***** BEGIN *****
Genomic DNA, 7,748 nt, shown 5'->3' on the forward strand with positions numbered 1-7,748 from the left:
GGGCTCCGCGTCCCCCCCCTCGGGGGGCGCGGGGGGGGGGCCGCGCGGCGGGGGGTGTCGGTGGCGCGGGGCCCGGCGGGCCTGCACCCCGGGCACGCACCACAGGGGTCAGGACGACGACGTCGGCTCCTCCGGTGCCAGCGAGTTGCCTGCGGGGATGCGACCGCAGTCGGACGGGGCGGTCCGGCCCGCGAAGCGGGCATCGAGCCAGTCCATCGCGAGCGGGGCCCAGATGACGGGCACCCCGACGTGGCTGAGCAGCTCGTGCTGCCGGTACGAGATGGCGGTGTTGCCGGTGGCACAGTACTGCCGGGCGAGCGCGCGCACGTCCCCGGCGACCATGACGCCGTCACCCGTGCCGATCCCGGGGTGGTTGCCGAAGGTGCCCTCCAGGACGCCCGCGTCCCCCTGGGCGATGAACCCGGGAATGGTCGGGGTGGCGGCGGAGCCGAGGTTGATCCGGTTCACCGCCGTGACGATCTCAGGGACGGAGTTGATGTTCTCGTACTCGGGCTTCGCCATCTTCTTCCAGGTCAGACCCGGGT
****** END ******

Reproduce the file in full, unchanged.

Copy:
Genomic DNA, 7,748 nt, shown 5'->3' on the forward strand with positions numbered 1-7,748 from the left:
GGGCTCCGCGTCCCCCCCCTCGGGGGGCGCGGGGGGGGGGCCGCGCGGCGGGGGGTGTCGGTGGCGCGGGGCCCGGCGGGCCTGCACCCCGGGCACGCACCACAGGGGTCAGGACGACGACGTCGGCTCCTCCGGTGCCAGCGAGTTGCCTGCGGGGATGCGACCGCAGTCGGACGGGGCGGTCCGGCCCGCGAAGCGGGCATCGAGCCAGTCCATCGCGAGCGGGGCCCAGATGACGGGCACCCCGACGTGGCTGAGCAGCTCGTGCTGCCGGTACGAGATGGCGGTGTTGCCGGTGGCACAGTACTGCCGGGCGAGCGCGCGCACGTCCCCGGCGACCATGACGCCGTCACCCGTGCCGATCCCGGGGTGGTTGCCGAAGGTGCCCTCCAGGACGCCCGCGTCCCCCTGGGCGATGAACCCGGGAATGGTCGGGGTGGCGGCGGAGCCGAGGTTGATCCGGTTCACCGCCGTGACGATCTCAGGGACGGAGTTGATGTTCTCGTACTCGGGCTTCGCCATCTTCTTCCAGGTCAGACCCGGGT